First Published Costa News Group October 2012

BLANC MONASTRELL

BLANC DE NOIR FROM BODEGAS ANTONIO ARRÁEZ

Monastrell Blanc from Bodegas Antonio Arráez

Perhaps you’ve heard me at one of my wine tastings explaining to those who don’t know, how rosado wine is made? It’s not, as many will know, made by mixing a bottle of red wine with a bottle of white wine. Although there are still rosados made by using black grape must (juice) mixed with white grape must, the white dumbing down, in terms of colour, the dark red, and of course adding freshness, acidity and aroma to the finished, rosé coloured brew.

However the vast majority of rosé wines are made by using black skinned grapes. Yes, the same varieties that make the full bodied, richly coloured red wines that we love: Cabernet Sauvignon, Tempranillo, Merlot et al. But how can this be?

Well, the next time you buy some grapes, black and green, just for a second take the time to cut one of each type in half and study the centre of the grape. You’ll find that the flesh of the grape at its centre and going outwards towards the skin, is in fact the same colour for black and green grapes.

The juice of both types of grape would be the same if it weren’t for the skins which are pressed in order to release the juice. The black grapes also release some of their colour and when the grape is further pressed and then the must is left in contact with the skins the colour of the juice changes to a much darker red as more colour leaks from the skins. The results is the black grape must which will next be fermented ending up with a red wine.

However if the colour leaking process is interrupted part way through – the colour of the must will be less than red, more of a pinky colour, really – rosé. Hence, while a red wine is red by virtue of the time its must spends in contact with the black skins, a rosado wine is rosé coloured because it spends less time with those skins.

Ergo it must be possible to make a white wine from black grapes by keeping the juice and the skins separate. It can’t be totally white as the pressing, albeit very gentle, is bound to release a little of the colour contained in the skin, but in order to limit this colouring as much as possible the must is whisked away from skins in double quick time!

What’s left is a juice, and ultimately a wine that has the palest of pink hues, or sometimes a little similar to onion skin colour, in fact just like the Monastrell Blanc.the wine to be described in a moment, from Bodegas Antonio Arráez.

But why do it, one may ask? We already have: white wine, rosado, red, as well as many different styles within those colours. Do we need another type of wine?

Well, for sure, such wines have a novelty value – there aren’t many produced (Blanc Monastrell is a limited production of just 2,400 bottles) and their rarity is of interest to those keen on tasting different wines. This wine will be a sell-out, if it hasn’t already. However, given the chance next year to buy the same wine – will people do so again, having tasted the first, initially just to try it, to see what it’s like?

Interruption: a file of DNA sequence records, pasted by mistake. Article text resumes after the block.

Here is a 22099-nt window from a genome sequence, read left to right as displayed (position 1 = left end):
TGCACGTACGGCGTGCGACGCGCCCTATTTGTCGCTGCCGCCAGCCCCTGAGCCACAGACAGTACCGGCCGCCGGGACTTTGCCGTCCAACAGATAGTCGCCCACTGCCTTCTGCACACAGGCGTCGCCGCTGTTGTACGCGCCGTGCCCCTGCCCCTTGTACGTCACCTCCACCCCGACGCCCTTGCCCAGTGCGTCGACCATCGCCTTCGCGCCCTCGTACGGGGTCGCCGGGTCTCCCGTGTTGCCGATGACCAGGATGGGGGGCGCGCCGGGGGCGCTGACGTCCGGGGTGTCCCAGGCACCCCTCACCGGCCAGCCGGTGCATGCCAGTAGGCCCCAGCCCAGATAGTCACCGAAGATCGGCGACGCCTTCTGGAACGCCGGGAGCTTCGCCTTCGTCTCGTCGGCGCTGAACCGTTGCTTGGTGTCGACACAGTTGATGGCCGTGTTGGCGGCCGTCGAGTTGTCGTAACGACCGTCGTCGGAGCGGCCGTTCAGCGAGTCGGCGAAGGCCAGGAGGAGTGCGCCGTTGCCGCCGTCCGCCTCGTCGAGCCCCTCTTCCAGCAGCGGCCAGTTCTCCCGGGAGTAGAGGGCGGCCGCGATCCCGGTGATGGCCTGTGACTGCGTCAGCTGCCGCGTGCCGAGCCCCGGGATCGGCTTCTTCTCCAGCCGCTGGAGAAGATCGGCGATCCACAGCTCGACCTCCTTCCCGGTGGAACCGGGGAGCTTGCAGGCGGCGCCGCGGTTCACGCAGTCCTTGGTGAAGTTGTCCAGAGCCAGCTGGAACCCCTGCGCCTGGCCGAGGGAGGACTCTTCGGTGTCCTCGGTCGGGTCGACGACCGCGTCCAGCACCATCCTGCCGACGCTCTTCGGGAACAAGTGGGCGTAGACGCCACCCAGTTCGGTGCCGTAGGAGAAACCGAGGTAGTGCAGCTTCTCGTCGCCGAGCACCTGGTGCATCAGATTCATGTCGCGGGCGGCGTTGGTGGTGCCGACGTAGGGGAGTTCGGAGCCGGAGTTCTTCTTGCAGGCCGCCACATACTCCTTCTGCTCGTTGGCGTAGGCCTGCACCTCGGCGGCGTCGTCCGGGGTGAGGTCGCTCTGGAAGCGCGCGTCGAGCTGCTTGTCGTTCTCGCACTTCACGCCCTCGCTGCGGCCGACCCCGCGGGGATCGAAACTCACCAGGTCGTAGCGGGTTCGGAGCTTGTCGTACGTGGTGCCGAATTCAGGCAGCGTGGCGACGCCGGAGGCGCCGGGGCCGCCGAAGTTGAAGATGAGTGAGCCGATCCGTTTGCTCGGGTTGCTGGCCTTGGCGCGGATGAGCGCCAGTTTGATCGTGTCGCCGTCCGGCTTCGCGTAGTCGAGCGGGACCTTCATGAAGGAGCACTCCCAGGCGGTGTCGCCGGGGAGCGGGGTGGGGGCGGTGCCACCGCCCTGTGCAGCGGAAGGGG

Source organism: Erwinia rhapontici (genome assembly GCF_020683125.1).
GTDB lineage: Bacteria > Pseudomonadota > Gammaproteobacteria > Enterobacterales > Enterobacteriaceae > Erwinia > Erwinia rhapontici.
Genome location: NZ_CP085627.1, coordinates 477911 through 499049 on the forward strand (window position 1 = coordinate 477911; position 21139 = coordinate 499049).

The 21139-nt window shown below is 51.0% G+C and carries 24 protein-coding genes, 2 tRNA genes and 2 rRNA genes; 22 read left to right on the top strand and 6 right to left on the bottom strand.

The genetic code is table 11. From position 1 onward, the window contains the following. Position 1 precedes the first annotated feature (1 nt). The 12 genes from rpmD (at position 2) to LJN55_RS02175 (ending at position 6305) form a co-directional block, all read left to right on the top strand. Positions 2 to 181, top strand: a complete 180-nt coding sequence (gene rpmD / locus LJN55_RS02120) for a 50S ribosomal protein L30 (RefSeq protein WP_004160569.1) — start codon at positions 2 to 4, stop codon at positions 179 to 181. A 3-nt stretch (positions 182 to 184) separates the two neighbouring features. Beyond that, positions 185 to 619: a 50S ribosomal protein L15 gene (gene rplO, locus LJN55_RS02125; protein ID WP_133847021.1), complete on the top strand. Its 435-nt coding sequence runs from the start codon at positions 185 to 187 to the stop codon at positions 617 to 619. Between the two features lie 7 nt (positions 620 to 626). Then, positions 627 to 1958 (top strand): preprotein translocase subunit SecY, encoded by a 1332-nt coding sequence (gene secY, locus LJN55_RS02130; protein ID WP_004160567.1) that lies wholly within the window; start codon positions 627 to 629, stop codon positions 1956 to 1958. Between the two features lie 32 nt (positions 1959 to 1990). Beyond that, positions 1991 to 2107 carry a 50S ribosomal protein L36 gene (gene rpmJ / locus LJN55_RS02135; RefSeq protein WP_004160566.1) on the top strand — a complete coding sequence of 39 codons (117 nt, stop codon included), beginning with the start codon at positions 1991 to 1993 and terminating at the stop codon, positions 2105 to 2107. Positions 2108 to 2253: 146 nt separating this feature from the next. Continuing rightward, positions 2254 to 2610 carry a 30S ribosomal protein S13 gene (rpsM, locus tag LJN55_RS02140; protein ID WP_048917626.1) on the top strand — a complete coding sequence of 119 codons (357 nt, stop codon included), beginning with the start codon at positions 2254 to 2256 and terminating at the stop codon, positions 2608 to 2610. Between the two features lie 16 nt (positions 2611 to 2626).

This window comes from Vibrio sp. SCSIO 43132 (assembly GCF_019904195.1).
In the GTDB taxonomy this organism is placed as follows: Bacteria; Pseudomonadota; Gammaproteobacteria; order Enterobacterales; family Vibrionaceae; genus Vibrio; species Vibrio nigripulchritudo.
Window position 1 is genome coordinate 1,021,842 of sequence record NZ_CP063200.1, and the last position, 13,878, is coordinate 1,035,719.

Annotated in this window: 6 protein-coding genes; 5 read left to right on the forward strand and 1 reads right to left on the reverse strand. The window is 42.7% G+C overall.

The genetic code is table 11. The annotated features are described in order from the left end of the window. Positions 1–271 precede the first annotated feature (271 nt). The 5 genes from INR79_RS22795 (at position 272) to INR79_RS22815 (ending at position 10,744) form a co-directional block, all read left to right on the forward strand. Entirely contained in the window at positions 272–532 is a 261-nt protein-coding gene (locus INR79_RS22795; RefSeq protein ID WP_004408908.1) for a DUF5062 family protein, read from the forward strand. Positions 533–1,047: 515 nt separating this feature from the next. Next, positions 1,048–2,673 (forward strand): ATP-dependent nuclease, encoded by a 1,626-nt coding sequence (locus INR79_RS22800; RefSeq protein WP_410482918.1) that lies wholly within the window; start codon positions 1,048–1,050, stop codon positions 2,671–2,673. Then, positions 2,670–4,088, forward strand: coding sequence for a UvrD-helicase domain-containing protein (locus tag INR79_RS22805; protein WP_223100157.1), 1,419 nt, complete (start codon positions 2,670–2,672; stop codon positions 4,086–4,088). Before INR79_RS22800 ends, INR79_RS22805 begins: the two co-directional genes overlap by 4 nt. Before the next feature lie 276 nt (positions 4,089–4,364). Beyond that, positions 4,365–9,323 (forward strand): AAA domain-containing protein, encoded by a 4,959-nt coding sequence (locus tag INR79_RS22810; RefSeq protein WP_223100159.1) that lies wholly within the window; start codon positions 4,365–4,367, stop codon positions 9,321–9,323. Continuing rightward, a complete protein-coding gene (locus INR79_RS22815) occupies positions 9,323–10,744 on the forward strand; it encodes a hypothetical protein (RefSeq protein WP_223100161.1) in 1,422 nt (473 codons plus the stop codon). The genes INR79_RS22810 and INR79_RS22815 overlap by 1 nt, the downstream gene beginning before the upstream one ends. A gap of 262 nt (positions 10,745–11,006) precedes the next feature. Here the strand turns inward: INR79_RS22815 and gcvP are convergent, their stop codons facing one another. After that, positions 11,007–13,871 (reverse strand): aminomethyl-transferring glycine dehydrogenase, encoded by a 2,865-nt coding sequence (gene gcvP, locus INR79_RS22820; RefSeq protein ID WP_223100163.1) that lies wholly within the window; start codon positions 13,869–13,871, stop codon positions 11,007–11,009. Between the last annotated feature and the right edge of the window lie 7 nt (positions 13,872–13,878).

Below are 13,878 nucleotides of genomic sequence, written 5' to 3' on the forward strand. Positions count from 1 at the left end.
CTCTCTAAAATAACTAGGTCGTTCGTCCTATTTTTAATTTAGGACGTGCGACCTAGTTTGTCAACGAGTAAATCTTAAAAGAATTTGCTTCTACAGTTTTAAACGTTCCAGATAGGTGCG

Blanc de Noir wines (white from black) are made to satisfy a demand, albeit small at the moment (but definitely increasing) for wines that combine the freshness of a crisp white wine with the rich, depth of flavour of a red. They also satisfy a winemaker’s desire to make something different, something special.

I think it goes without saying (but that’s never stopped me before!) that such wines will always have enjoyed the winemaker’s loving attention – it’s unusual, something of a vino d’autor, and will thus be his or her ‘baby’ causing her/him to pay perhaps even more attention to it than others from the same stable.

 

White Wine Made From Black Grapes - Blanc de Noir!

I’m certain that those of us who have tasted Bodegas Antonio Arráez’s Monastrell Blanc 2011, will return to it next year, and so on!

 

The colour, pink-hued pale onion skin, is unusual but pleasant in the glass and when pouring one is treated to a burst of floral, red rose aroma with at first unidentified fruit, including citrus, lingering in the air and seemingly clinging to the sides of the glass.

 

Raise that glass and on the palate and the treat expands with both dark and light red fruit (blackberry, Victoria plum, loganberry) notes as well as some grapefruit abounding but with a gentle herby aroma allied to the faintest whiff of cranberry too!

 

It has a mid-length, dry finish which leaves the palate with a richness but freshness too. Super wine – let’s have more!

Contact Colin: colin@colinharknessonwine.com and through his unique wine services website – want to know how to obtain more from your wine, how to choose wines in a restaurant; visit a bodega; hold a wine tasting for your friends; match wines and food; etc – then visit www.colinharknessonwine.com

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